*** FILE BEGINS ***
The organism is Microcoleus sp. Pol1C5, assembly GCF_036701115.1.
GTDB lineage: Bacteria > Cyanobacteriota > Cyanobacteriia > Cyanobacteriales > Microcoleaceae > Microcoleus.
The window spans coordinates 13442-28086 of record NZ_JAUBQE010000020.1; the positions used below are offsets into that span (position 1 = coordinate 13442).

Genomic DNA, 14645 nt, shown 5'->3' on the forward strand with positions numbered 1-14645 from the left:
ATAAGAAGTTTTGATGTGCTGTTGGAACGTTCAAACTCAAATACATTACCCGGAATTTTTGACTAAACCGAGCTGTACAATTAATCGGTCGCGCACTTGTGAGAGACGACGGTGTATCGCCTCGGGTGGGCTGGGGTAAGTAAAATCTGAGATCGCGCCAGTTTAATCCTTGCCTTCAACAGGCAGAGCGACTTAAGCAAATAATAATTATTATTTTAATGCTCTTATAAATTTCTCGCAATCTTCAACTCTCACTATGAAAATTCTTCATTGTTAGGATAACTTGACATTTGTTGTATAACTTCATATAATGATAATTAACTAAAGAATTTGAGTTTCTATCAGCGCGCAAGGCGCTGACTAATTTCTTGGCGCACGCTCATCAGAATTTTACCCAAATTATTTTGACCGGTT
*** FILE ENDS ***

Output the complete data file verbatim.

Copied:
The organism is Microcoleus sp. Pol1C5, assembly GCF_036701115.1.
GTDB lineage: Bacteria > Cyanobacteriota > Cyanobacteriia > Cyanobacteriales > Microcoleaceae > Microcoleus.
The window spans coordinates 13442-28086 of record NZ_JAUBQE010000020.1; the positions used below are offsets into that span (position 1 = coordinate 13442).

Genomic DNA, 14645 nt, shown 5'->3' on the forward strand with positions numbered 1-14645 from the left:
ATAAGAAGTTTTGATGTGCTGTTGGAACGTTCAAACTCAAATACATTACCCGGAATTTTTGACTAAACCGAGCTGTACAATTAATCGGTCGCGCACTTGTGAGAGACGACGGTGTATCGCCTCGGGTGGGCTGGGGTAAGTAAAATCTGAGATCGCGCCAGTTTAATCCTTGCCTTCAACAGGCAGAGCGACTTAAGCAAATAATAATTATTATTTTAATGCTCTTATAAATTTCTCGCAATCTTCAACTCTCACTATGAAAATTCTTCATTGTTAGGATAACTTGACATTTGTTGTATAACTTCATATAATGATAATTAACTAAAGAATTTGAGTTTCTATCAGCGCGCAAGGCGCTGACTAATTTCTTGGCGCACGCTCATCAGAATTTTACCCAAATTATTTTGACCGGTT